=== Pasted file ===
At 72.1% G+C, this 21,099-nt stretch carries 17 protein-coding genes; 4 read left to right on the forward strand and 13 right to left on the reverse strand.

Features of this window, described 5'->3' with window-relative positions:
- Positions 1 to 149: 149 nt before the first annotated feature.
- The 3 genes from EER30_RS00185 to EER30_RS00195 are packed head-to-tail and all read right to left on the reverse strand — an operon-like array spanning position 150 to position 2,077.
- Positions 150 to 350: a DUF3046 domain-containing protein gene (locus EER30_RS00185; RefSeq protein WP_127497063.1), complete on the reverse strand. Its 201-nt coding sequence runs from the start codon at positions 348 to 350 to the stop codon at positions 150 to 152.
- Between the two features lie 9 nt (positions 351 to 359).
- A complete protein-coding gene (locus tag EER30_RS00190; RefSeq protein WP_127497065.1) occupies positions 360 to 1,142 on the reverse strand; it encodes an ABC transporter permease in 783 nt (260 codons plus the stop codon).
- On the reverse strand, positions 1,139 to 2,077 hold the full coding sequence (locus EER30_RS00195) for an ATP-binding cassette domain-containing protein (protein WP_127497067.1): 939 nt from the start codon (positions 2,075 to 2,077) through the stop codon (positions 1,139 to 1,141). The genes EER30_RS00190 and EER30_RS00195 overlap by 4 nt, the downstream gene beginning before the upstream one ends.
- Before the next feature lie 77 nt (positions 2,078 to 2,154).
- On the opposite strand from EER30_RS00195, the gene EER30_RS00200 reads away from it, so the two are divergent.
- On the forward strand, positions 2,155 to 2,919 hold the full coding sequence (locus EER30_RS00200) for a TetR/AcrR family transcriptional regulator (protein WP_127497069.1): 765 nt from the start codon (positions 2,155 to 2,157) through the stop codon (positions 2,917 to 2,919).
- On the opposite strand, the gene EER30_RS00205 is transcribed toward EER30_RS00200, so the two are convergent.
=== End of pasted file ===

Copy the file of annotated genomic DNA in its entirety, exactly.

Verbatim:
At 72.1% G+C, this 21,099-nt stretch carries 17 protein-coding genes; 4 read left to right on the forward strand and 13 right to left on the reverse strand.

Features of this window, described 5'->3' with window-relative positions:
- Positions 1 to 149: 149 nt before the first annotated feature.
- The 3 genes from EER30_RS00185 to EER30_RS00195 are packed head-to-tail and all read right to left on the reverse strand — an operon-like array spanning position 150 to position 2,077.
- Positions 150 to 350: a DUF3046 domain-containing protein gene (locus EER30_RS00185; RefSeq protein WP_127497063.1), complete on the reverse strand. Its 201-nt coding sequence runs from the start codon at positions 348 to 350 to the stop codon at positions 150 to 152.
- Between the two features lie 9 nt (positions 351 to 359).
- A complete protein-coding gene (locus tag EER30_RS00190; RefSeq protein WP_127497065.1) occupies positions 360 to 1,142 on the reverse strand; it encodes an ABC transporter permease in 783 nt (260 codons plus the stop codon).
- On the reverse strand, positions 1,139 to 2,077 hold the full coding sequence (locus EER30_RS00195) for an ATP-binding cassette domain-containing protein (protein WP_127497067.1): 939 nt from the start codon (positions 2,075 to 2,077) through the stop codon (positions 1,139 to 1,141). The genes EER30_RS00190 and EER30_RS00195 overlap by 4 nt, the downstream gene beginning before the upstream one ends.
- Before the next feature lie 77 nt (positions 2,078 to 2,154).
- On the opposite strand from EER30_RS00195, the gene EER30_RS00200 reads away from it, so the two are divergent.
- On the forward strand, positions 2,155 to 2,919 hold the full coding sequence (locus EER30_RS00200) for a TetR/AcrR family transcriptional regulator (protein WP_127497069.1): 765 nt from the start codon (positions 2,155 to 2,157) through the stop codon (positions 2,917 to 2,919).
- On the opposite strand, the gene EER30_RS00205 is transcribed toward EER30_RS00200, so the two are convergent.